By the end of this week, the details of theshould be smoothed out, giving us a better idea of you could receive this time. Currently, the House of Representatives is working on finalizing the payment details as part of President Joe Biden’s , with a goal of having Biden sign the final legislation before the middle of March. Along with establishing how soon the and , the bill could include a and .
During discussions, Congress will need to tie up any loose ends of the proposal, including whether you and yourcould for a new payment (or entirely). They also need to clarify what happens if the IRS has to , and how you could get more money (or less) as a result of new and .
We’ll tell you everything you need to know, such as how to, including , and whether you need to file for an . (And here’s the 411 on an .) This story was recently updated.
The new stimulus bill and its third check are close. By Sunday, Feb. 28, the House plans to pass its version of the bill and then send the legislation to the Senate, which could send it on to Biden to sign by March 14. “We will meet this deadline,” Senate Majority Leader Chuck Schumer told Senate Democrats on Feb. 19.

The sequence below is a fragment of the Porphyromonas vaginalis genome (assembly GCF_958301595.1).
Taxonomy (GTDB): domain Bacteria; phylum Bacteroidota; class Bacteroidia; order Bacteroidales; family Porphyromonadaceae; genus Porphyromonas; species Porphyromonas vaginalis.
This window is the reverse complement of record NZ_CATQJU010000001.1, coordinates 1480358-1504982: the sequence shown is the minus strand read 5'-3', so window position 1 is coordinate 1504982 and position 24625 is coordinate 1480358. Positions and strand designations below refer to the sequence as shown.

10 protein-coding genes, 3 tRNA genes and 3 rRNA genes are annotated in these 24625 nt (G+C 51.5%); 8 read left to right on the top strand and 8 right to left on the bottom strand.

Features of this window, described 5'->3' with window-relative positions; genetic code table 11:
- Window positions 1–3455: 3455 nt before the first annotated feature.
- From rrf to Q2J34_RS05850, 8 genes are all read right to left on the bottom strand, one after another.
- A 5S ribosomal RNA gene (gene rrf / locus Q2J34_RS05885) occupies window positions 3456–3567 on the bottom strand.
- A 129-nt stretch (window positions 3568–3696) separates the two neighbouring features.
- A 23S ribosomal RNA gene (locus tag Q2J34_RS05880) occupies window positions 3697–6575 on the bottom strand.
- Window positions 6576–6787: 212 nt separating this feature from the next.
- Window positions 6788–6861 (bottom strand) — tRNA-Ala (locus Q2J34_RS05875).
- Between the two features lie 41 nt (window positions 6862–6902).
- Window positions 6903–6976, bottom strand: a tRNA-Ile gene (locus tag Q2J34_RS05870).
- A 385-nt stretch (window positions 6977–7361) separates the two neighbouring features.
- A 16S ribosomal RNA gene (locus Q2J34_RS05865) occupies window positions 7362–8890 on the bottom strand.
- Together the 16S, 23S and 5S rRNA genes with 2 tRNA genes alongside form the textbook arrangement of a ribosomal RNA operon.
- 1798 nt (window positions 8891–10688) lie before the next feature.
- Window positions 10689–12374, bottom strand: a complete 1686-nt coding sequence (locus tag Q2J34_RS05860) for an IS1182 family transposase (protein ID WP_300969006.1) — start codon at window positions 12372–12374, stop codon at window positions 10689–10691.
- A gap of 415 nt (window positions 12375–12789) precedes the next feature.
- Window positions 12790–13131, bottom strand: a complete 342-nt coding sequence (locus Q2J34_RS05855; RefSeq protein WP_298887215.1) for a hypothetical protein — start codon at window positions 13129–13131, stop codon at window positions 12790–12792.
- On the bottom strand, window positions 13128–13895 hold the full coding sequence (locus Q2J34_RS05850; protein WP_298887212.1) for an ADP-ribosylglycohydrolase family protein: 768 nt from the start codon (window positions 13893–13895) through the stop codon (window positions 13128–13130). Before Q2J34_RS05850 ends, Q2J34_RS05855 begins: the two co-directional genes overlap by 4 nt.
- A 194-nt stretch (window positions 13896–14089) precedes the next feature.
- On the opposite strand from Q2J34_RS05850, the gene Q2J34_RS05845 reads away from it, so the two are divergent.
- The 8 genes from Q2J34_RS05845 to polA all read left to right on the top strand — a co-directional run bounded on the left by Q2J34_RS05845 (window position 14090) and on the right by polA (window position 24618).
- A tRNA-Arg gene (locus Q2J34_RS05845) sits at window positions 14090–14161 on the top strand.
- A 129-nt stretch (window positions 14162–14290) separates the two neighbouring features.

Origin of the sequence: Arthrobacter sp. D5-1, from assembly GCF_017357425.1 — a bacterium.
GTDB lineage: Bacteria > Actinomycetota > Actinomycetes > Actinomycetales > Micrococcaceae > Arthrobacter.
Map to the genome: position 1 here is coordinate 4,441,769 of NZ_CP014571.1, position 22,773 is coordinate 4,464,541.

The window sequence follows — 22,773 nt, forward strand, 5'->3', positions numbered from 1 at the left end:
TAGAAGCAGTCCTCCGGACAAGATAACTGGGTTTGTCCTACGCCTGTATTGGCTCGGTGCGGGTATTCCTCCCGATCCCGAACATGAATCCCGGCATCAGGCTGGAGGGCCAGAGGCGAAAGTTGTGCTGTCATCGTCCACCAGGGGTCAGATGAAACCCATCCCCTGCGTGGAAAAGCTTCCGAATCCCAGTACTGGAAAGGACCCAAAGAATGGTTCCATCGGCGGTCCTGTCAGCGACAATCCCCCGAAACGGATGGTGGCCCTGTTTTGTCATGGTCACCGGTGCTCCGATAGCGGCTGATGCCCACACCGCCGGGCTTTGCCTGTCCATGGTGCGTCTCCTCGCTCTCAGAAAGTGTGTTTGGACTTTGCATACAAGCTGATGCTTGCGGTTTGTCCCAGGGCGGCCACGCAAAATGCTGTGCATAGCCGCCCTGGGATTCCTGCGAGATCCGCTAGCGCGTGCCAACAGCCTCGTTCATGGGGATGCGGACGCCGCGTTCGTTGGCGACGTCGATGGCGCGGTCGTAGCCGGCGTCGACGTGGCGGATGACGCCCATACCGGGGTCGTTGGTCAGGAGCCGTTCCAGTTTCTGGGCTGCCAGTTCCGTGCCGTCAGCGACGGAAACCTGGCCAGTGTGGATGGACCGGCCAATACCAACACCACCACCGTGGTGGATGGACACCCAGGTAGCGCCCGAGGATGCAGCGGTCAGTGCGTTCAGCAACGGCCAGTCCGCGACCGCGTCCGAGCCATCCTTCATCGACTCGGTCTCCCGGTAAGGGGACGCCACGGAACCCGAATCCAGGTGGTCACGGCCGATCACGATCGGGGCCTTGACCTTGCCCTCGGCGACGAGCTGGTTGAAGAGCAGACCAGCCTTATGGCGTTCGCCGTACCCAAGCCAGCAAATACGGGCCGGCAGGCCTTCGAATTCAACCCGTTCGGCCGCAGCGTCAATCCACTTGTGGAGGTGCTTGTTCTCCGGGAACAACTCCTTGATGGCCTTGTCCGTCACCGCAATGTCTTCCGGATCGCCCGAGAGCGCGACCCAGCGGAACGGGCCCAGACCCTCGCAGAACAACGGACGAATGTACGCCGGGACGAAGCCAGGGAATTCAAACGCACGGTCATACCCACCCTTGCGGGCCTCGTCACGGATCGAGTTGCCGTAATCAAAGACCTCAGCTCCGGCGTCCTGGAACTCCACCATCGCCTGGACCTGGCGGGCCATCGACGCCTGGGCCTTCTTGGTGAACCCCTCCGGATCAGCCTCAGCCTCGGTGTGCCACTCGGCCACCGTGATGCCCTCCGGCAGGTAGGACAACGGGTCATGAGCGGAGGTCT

The current bill, which the House will continue to fine-tune this week, includes a, with a $1,400-per-person maximum. To to lower- and middle-income households, the legislation will include eligibility rules that exclude individuals and families at the highest income levels. An individual with an (adjusted gross income) of at least $100,000 a year would hit the payment cutoff, as would a head of household earning $150,000 and a couple filing jointly with an AGI of $200,000.
However, any, but unlike with the first two payments, people above the hard upper limit wouldn’t be able to get a partial check by having dependents. Here’s how the . If you want to see for yourself, try our to see how it could affect your situation.
Will the third stimulus payment be based on your 2019 or 2020 taxes?
Tax season and the timing of awill most likely overlap. What that means for you is, the IRS will likely base your total on , whichever it has on hand when it determines the size of your payment. If you based on , but your check was lower because the IRS based it on your 2019 taxes, when you file in 2022.
Here’s how your check could be affected if you Read more>>, and what would happen …